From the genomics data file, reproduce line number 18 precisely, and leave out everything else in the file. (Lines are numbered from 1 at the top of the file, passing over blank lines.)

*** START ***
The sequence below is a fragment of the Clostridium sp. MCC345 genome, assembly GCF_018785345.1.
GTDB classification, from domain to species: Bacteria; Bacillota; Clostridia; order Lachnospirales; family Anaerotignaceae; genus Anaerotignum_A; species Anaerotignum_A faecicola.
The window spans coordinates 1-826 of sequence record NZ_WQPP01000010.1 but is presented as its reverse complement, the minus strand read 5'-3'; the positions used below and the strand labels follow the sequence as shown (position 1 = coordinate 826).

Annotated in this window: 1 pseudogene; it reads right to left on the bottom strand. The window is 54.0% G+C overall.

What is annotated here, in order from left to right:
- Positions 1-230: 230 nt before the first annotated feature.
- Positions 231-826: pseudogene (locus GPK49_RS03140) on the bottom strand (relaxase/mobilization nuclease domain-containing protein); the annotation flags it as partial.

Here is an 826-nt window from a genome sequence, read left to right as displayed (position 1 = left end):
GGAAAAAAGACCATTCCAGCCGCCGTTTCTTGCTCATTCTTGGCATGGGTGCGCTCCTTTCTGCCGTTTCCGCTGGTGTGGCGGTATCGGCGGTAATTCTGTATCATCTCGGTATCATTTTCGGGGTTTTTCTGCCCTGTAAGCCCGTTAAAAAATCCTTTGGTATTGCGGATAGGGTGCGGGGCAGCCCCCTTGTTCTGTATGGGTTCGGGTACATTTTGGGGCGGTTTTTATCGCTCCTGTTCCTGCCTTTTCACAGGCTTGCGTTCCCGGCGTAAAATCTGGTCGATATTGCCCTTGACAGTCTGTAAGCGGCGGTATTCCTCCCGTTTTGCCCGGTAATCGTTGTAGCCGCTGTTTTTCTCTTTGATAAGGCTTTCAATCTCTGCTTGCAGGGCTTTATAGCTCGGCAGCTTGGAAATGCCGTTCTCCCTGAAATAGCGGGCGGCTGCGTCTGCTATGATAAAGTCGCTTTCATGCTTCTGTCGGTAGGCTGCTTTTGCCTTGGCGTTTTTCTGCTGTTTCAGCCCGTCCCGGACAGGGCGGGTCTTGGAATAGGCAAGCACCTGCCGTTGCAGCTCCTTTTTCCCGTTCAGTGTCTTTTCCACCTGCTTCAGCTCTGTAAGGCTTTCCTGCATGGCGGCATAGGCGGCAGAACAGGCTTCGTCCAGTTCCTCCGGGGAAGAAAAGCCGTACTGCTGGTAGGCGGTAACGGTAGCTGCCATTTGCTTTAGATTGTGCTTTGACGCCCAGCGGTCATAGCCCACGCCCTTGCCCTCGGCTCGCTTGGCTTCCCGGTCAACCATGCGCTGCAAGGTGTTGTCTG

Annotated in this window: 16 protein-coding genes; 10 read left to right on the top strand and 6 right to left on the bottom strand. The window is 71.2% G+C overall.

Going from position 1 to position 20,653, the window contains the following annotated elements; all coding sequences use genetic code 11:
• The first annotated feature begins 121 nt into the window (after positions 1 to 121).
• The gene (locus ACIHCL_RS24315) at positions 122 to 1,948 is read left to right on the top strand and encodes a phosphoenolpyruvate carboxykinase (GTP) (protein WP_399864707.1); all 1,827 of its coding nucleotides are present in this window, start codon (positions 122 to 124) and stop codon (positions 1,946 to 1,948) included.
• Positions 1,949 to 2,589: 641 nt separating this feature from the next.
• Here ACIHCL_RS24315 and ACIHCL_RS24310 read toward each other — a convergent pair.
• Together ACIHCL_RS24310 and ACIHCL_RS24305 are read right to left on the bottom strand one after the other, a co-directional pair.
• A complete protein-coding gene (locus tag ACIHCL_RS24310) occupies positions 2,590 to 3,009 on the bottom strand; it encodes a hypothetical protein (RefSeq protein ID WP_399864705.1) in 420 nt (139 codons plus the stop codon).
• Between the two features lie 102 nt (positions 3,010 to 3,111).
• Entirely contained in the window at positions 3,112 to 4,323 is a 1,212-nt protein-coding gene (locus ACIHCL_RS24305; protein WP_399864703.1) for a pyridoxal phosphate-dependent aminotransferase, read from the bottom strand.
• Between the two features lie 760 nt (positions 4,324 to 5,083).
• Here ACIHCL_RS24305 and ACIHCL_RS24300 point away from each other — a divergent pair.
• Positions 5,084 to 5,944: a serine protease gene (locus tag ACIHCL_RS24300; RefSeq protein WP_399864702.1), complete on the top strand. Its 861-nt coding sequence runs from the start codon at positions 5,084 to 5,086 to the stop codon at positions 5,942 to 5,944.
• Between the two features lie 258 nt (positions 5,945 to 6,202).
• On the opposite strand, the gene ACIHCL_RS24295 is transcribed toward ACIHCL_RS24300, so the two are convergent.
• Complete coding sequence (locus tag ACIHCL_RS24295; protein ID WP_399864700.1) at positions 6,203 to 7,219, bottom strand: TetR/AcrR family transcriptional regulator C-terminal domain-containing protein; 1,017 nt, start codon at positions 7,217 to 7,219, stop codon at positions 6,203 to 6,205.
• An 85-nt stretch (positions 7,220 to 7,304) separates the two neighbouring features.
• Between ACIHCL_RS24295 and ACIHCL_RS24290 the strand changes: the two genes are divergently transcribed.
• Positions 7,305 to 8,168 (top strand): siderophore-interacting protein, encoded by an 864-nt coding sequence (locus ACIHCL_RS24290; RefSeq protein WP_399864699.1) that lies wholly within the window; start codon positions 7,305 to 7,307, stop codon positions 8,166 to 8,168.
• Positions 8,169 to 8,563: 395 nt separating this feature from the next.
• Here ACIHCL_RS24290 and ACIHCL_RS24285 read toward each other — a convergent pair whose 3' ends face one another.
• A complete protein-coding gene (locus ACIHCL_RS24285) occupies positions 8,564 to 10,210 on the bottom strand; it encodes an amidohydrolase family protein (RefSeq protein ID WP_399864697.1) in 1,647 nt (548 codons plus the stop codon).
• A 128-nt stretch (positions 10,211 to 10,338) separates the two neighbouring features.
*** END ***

• Between the two features lie 102 nt (positions 3,010 to 3,111).